In the 1840s and 1850s, "Brady of Broadway" was one of the most successful and acclaimed Manhattan portrait galleries. Henry Clay, Daniel Webster, Dolley Madison, Henry James as a boy with his father, Horace Greeley, Edgar Allan Poe, the Prince of Wales, and Jenny Lind were among the dignitaries photographed in Mathew Brady's studio.Read more...
In the 1840s and 1850s, "Brady of Broadway" was one of the most successful and acclaimed Manhattan portrait galleries. Henry Clay, Daniel Webster, Dolley Madison, Henry James as a boy with his father, Horace Greeley, Edgar Allan Poe, the Prince of Wales, and Jenny Lind were among the dignitaries photographed in Mathew Brady's studio. But it was during the Civil War that he became the founding father of what is now called photojournalism and his photography became an enduring part of American history.
The Civil War was the first war in history to leave a detailed photographic record, and Mathew Brady was the war's chief visual historian. Previously, the general public had never seen in such detail the bloody particulars of war--the strewn bodies of the dead, the bloated carcasses of horses, the splintered remains of trees and fortifications, the chaos and suffering on the battlefield. Brady knew better than anyone of his era the dual power of the camera to record and to excite, to stop a moment in time and to draw the viewer vividly into that moment.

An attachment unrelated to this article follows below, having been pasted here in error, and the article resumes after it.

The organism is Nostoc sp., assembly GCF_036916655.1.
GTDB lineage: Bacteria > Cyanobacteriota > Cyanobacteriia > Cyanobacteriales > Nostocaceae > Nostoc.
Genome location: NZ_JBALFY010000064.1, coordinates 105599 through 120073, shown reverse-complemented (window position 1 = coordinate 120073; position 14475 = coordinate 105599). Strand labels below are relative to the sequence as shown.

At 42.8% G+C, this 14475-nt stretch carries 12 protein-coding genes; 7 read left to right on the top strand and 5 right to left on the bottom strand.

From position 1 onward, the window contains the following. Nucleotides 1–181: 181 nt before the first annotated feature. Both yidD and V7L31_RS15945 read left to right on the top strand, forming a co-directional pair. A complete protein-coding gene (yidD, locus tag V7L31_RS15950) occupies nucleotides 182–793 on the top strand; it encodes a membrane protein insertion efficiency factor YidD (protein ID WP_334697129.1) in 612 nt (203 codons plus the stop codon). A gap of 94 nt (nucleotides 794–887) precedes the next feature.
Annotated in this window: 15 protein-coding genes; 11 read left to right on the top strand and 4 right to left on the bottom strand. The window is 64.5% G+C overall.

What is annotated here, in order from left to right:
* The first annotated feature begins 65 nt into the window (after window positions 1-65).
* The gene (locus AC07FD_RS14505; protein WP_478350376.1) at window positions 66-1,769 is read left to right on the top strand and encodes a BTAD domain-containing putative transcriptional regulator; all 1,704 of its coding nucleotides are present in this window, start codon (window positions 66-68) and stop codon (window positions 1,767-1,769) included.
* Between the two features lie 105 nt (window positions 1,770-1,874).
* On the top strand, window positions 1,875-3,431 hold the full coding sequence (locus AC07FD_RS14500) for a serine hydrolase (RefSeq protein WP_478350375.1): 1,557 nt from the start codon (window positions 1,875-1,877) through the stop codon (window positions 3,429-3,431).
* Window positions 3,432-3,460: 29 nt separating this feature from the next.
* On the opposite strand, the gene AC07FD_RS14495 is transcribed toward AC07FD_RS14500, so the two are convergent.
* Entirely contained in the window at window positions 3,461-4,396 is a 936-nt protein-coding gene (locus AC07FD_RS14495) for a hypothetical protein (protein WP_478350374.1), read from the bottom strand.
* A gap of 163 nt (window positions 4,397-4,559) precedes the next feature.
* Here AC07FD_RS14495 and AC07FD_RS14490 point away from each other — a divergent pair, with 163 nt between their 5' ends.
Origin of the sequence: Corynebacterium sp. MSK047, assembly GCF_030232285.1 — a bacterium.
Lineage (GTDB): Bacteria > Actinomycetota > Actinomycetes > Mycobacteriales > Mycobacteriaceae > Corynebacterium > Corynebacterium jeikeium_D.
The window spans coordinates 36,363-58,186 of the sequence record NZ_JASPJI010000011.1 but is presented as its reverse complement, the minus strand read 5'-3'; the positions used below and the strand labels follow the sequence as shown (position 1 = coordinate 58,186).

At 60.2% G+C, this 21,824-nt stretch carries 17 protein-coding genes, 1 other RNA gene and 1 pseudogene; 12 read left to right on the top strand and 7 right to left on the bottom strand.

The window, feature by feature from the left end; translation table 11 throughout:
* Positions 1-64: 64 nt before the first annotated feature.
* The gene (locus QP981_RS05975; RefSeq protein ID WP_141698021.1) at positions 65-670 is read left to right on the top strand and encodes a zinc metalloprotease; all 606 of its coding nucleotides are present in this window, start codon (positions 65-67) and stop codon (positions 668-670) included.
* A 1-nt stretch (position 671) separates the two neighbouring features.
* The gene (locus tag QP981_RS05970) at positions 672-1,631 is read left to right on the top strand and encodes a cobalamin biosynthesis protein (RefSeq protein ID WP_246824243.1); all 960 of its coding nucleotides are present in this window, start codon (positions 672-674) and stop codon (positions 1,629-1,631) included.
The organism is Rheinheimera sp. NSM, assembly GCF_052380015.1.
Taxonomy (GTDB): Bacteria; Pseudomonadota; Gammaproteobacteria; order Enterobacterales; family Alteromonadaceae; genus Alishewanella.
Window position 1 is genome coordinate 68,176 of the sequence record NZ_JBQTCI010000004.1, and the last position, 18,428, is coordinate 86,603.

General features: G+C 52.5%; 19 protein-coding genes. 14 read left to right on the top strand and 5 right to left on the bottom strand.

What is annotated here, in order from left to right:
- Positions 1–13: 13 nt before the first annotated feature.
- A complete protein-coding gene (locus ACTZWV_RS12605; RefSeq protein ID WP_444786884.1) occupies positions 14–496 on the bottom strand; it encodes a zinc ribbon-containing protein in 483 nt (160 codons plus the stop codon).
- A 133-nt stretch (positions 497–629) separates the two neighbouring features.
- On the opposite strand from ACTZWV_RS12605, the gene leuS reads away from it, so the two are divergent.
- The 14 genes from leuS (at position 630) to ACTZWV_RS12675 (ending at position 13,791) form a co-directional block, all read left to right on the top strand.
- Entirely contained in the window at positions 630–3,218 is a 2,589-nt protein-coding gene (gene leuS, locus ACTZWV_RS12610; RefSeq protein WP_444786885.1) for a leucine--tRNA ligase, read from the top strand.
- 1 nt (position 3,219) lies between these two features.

He was not, in the strictest sense, a Civil War photographer. As the director of a photographic service, he assigned Alexander Gardner, James F. Gibson, and others to take photographs, often under his personal supervision; he also distributed Civil War photographs taken by others not employed by him. Ironically, Brady had accompanied the Union army to the first major battle at Bull Run, but was so shaken by the experience that throughout the rest of the war he rarely visited battlefields, except well before or after a major battle. The famous Brady photographs at Antietam were shot by Gardner and Gibson.
Few books about Brady have gone beyond being collections of the photographs attributed to him, accompanied by a biographical sketch. MATHEW BRADY will be" the" biography of an American legend--a businessman, an accomplished and innovative technician, a suave promoter, a celebrated portrait artist, and, perhaps most important, a historian who chronicled America during its finest and gravest moments of the 19th century.
Publishers Weekly® Reviews
- Reviewed in: Publishers Weekly, page .
- Review Date: 2013-06-17
- Reviewer: Staff
Everyone’s seen his photos—of a confidently cross-armed Whitman, a beardless Lincoln, Civil War dead on the battlefield—but few know much about Mathew Brody, the man behind the camera. In this detailed biography, Wilson (editor of The American Scholar) examines Brady’s rise and fall as the principal photographer of 19th-century America, a “master of promotion” and seminal documentarian of the Civil War. With a keen understanding of photography’s potential as an art form and medium for news, Brady catapulted himself before the public eye by shooting numerous famous personages—indeed, through this extensive network of movers and shakers, a portrait develops of a rapidly changing nation. Wilson does a grand job of bringing Brady’s era to life—rich descriptions of New York City (the location of Brady’s studio) and Washington, D.C., ground the book in a strong sense of place, and the author’s contextualization of numerous historic photographs adds depth to Brady’s magnificent work. Those with an interest in photography and the Civil War (and especially fans of Timothy Egan’s Short Nights of the Shadow Catcher) will savor this telling glimpse into the America first captured on film, and the man who made it happen. 16-page color insert, b&w illus. throughout. (Aug.)